- Sunglasses: Always good to protect your eyes and look stylish in your pics!
- Hat: You could also bring a hat to protect from the sun.
- Water Shoes: You will have to wade through the river to get to the pool, so water shoes are super handy if you have quite sensitive feet like me.
- Underwear: If you plan on changing from your wet swim clothes.
- Passport: You will only need this if coming over from Zimbabwe.
- Money: If coming from Zimbawe, you will need oney for your Zambia visa ($20 for the Day Tripper Visa), some money to tip your guides (a few dollars is enough), and if you want to buy anything. Usually, $50 – $100 is more than enough but it depends on what else you are doing.
- Towel: They have towels there, but you may want to bring your own.
- Day Bag: To carry all your stuff in.
* You give your cameras to the guide when you’re on Livingstone Island and then he brings it to the Devil’s Pool for you. When it’s your turn, you’ll identify your camera and he takes the pictures so you can just have fun! They takes loads of pictures – so you’ll have a lot to choose from! Just make sure to free up space on your device. No drones are allowed.
Safety at the Devil’s Pool
By visiting the Devil’s Pool Victoria Falls, you are by no means risk-free. However, there have never been any deaths from any tourist trips to the Devil’s Pool and the guides are there to keep you safe.
The most risk is probably from cuts and scrapes if you fall over on the way, or catch yourself on a rock.
You walk through the river in a chain for some parts and there are ropes to hold onto as you cross. The guides are there with you, so in that respect, it feels very safe.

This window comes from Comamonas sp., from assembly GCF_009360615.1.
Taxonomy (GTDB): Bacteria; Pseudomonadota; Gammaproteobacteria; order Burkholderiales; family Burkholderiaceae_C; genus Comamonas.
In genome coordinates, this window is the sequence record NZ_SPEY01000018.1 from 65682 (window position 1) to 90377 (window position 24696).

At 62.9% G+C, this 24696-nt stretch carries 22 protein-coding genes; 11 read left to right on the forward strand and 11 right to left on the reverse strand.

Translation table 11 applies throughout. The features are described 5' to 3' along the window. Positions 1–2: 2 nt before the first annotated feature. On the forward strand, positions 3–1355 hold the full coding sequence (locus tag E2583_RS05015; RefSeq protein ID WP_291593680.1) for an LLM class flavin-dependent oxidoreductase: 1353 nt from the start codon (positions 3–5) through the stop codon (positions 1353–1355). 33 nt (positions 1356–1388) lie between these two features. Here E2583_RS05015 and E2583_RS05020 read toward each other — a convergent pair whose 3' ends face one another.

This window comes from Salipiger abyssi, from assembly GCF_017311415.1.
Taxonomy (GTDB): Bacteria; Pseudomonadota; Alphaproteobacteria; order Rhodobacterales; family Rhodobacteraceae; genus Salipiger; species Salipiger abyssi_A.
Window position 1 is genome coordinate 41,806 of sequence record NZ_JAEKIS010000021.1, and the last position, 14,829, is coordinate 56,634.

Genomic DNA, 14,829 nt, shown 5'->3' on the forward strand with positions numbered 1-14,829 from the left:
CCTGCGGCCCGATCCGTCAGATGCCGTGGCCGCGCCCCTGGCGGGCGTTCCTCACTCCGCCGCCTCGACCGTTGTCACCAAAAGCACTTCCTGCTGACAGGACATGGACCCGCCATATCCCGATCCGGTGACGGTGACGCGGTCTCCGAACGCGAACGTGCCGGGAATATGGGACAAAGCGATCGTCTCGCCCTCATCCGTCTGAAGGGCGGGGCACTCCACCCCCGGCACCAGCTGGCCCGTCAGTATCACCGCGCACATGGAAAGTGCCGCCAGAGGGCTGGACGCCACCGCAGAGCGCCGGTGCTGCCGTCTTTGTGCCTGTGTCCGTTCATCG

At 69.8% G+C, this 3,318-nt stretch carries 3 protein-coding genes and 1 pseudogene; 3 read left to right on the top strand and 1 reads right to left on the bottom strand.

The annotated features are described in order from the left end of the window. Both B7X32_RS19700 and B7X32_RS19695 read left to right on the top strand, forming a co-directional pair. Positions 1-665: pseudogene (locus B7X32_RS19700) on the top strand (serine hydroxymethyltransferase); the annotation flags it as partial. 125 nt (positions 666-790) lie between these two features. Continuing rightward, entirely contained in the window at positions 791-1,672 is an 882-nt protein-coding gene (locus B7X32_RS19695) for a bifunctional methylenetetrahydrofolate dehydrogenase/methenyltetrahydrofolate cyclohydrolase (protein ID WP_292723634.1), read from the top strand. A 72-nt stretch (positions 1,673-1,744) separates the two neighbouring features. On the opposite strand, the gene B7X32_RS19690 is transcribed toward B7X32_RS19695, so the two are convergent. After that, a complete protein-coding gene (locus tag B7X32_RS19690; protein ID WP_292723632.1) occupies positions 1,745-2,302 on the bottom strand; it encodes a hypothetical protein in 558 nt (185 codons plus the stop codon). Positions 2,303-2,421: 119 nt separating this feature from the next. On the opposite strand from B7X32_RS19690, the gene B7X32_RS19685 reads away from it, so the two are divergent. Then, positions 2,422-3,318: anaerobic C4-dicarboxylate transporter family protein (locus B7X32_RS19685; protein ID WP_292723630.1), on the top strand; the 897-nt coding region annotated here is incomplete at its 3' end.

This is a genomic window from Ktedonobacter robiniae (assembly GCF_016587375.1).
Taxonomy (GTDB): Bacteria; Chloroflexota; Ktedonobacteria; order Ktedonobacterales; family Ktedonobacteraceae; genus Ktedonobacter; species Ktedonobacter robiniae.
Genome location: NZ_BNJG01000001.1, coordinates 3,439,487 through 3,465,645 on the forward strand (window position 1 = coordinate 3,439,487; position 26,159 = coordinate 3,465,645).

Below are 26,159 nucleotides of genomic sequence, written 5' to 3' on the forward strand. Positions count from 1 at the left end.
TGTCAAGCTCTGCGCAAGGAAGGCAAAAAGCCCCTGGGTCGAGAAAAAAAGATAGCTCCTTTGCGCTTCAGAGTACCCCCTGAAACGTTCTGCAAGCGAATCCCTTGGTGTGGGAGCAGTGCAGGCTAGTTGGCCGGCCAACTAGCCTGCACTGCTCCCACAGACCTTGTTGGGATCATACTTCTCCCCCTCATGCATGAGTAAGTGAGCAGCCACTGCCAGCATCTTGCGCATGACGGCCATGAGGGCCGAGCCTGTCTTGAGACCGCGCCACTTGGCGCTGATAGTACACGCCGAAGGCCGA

If you don’t like water or aren’t a very good swimmer, this could be quite a scary experience. So you might want to skip it altogether or stay with the guides. Tell them if you are worried and they’ll give you extra support.
Once you arrive at the Devil’s Pool, you may feel a bit nervous at being at the edge of a 108m waterfall.
The ‘pool’, is just a dip in the rocks, a bit like a natural infinity pool. It is a bit scary, but fun too and the guides are there, telling you where to get in, where to swim and they hold onto you too. So, whilst it is very thrilling, it doesn’t feel unsafe at all.
I was mildly apprehensive, but it was more exciting than scary and I’m a bit of a wimp – I hate heights and would never go skydiving or bungee jumping.
The thought did cross my mind about what would happen if the rocks at the edge gave way, but then I quickly put that out of my mind. They’ve been there for millions of years, so that would be very unlikely.
If you follow the instructions of your guides, then you should stay perfectly safe. However, it’s always good to have comprehensive travel insurance, whenever you travel to Africa.
Best Time to Visit the Devil’s Pool
The Devil’s Pool is only open during the dry season, when there are low water levels, usually from around mid-August to mid-January. However, you can never 100% guarantee the timing as it depends on the rains.